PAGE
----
Levittown and the Suburbs in 1950s America

by admin - November 6th, 2017

By Erin McCormack

Much of the American stereotypes from the 1950s derived from the ideas of life in the suburbs and in communities such as Levittown. Prior to World War II, the vast majority of Americans lived in cities or the surrounding towns, but this soon changed as the 1940s and the 1950s brought about legislation enabling suburban town construction. As part of President Franklin Delano Roosevelt’s New Deal, he reconstructed the mortgage system which allowed developers, such as the Levitts, to begin large scale developments and took the risk out of mortgage insurance (Green). The first suburbs in the U.S. were in Levittown, New York and then also created communities in New Jersey and Pennsylvania (Galyean). The Levitts started their developments as a way to provide low cost and mass produced home for veterans returning from war and between the years 1947 and 1951 they built 17,447 homes (Green). These houses were small and compact, but were just what young consumers wanted: affordable, well-built, single family houses that were low price (Dunar).

The photo above is of Levittown, which highlights how these communities were mass produced in an identical manner.

The development of the Dwight D. Eisenhower System of Interstate and Defense Highways allowed increased access to cities from outside communities, such as the suburbs [see also, Kelsea’s post]. Eisenhower’s increase in the interstate highway system included over 46,000 miles of intercity highways through the Federal Aid Highway Act of 1956 (Matthews). This development allowed for many Americans to move out of the crowded cities, while still being able to work in them without too far of a commute. The rise of automobile culture also impacted this move to the suburbs, and it became so popular that many of the nation’s largest cities such as New York and Chicago’s populations dropped (Dunar). The rise of the suburbs was a direct effect of the baby boom in the 1950s, and many young couples moved out of the crowded cities in order to start families of their own. From 1946 to 1964 there were 77 million babies born, the most notable reason for this was soldiers returning home from war and eager to start families (Baby Boom). These factors pushed towards the increased interest in the suburbs, and ultimately the mass production of more communities like Levittown.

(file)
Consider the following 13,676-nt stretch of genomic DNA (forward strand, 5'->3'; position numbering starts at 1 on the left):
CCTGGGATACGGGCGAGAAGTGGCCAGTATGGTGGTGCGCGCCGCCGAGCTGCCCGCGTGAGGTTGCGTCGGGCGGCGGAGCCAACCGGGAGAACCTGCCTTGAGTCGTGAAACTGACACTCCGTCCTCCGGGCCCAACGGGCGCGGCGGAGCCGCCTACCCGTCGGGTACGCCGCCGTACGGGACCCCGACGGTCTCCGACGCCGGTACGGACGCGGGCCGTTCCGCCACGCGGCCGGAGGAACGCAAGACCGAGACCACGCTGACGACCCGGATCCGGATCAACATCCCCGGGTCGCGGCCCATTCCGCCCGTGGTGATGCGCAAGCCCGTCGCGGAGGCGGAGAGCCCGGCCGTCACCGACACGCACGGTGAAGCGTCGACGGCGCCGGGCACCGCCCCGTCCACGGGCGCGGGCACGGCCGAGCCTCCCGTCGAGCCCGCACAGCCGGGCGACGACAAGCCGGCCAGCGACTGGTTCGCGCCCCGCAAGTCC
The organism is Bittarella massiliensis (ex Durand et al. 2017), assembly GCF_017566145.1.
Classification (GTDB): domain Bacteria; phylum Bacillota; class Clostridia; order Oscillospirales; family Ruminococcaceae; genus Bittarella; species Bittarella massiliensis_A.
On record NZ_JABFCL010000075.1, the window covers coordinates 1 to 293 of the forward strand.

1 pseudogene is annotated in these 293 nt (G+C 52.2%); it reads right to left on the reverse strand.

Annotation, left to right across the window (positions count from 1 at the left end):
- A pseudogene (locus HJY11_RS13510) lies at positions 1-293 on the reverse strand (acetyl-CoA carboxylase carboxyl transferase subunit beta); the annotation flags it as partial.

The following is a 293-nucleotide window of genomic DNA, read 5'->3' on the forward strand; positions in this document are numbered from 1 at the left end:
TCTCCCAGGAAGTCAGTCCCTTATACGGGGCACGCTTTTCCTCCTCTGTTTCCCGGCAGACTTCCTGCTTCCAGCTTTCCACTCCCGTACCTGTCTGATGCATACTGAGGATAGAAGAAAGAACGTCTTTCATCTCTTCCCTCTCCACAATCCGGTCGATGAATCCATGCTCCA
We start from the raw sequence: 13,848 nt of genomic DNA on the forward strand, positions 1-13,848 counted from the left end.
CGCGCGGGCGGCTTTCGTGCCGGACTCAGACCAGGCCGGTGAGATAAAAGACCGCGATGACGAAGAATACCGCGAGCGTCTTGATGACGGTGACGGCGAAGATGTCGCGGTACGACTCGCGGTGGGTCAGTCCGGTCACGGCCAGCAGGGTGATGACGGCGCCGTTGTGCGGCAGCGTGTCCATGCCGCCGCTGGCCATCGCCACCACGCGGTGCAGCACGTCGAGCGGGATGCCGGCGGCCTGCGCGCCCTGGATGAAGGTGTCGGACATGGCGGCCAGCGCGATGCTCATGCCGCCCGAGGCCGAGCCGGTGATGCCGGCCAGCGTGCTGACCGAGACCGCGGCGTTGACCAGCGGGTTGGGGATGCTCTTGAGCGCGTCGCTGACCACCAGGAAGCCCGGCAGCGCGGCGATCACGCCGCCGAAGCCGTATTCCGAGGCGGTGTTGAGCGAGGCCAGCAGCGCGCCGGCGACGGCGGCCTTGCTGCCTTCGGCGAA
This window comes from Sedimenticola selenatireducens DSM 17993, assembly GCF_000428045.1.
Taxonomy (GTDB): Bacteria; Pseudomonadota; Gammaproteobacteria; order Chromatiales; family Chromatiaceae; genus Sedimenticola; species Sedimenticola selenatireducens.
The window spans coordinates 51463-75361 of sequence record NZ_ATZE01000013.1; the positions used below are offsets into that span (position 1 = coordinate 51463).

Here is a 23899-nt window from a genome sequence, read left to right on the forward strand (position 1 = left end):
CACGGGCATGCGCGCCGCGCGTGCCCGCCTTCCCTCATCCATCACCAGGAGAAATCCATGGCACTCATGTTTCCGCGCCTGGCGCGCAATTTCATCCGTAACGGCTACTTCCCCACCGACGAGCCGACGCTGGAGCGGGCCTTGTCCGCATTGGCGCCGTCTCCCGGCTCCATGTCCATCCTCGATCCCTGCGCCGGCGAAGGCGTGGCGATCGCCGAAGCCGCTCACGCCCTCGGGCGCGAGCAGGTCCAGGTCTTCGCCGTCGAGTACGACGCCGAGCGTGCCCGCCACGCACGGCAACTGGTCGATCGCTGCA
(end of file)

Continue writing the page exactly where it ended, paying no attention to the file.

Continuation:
Television, movies, literature, and other factors of the media were flooded by the perception of the perfect American family in the 1950s, characterized by suburban life. Television shows and movies portrayed the stereotypical American family as a housewife who cared for the children, while the father went to work their business job during the day. This stereotype is most notable in the Cleaver family in the hit show, Leave it to Beaver. Didactic films and literature became popular in order to teach the public about the way an ideal American family should operate in the 1950s. However, Grace Metalious’ novel, Peyton Place, exposed the less than perfect lifestyles that many Americans led.

Works Cited
“Baby Boom.” History in Context. Ed. Thomas Riggs. Gale, n.d. Web.

Dunar, Andrew J. America in the Fifties. N.p.: Syracuse UP, 2006. Print.

Galyean, Crystal, Zachary Brown, Julia G. Cohn, Alexandra E. Stern, Serena Covkin, Rhae Lynn Barnes, and Ted Brackemyre. “Levittown.” US History Scene. N.p., n.d. Web.

Green, Arthur. “New York Suburb of Levittown – U.S. History in Context.” U.S. History in Context. Gale, 13 Apr. 1949. Web.

History.com Staff. “The 1950s.” History.com. A&E Television Networks, 2010. Web.
Matthews, Robert. “Interstate Highway System.” History in Context. Gale, 2007. Web.

3 Responses to “Levittown and the Suburbs in 1950s America”

  1. Victoria Lemire says:

    I did not realize that Levittowns were started basically because of the baby boom and as well as the soldiers coming home from World War II. I had never put much thought into whether this type of society would have a specific reason for being created, so thank you for bringing this fact up in your blog post.

  2. Matas Buivydas says:

    The picture reminds me from the late 1950’s and 1960’s show the Twilight Zone, weirdly enough. The houses are very orderly; many very compact and structured similarly which gives that creepy feeling. But now, I see the relation to why there were many houses – due to the baby boom. With marriage having a high percentage rate in addition to happiness rate, I would expect an increase in population. I also find the reason may be due to the expansion in the economy that WW2 caused, which caused the Great Depression to end. This most likely allowed for family’s to regain a secure financial position. Great blog nonetheless.

  3. Jessica Fournier says:

    I find Levittowns to be interesting because of how different they were to all other towns before their time, as well as the large impact they had on the decade. I liked how you did not just discuss the Levittowns themselves, but also how they redefined the suburbs. For instance, their affect on the new interstate highways and how media displayed typical suburban life. This new way of life in the 50s was explained very well in your blog post and I enjoyed reading it.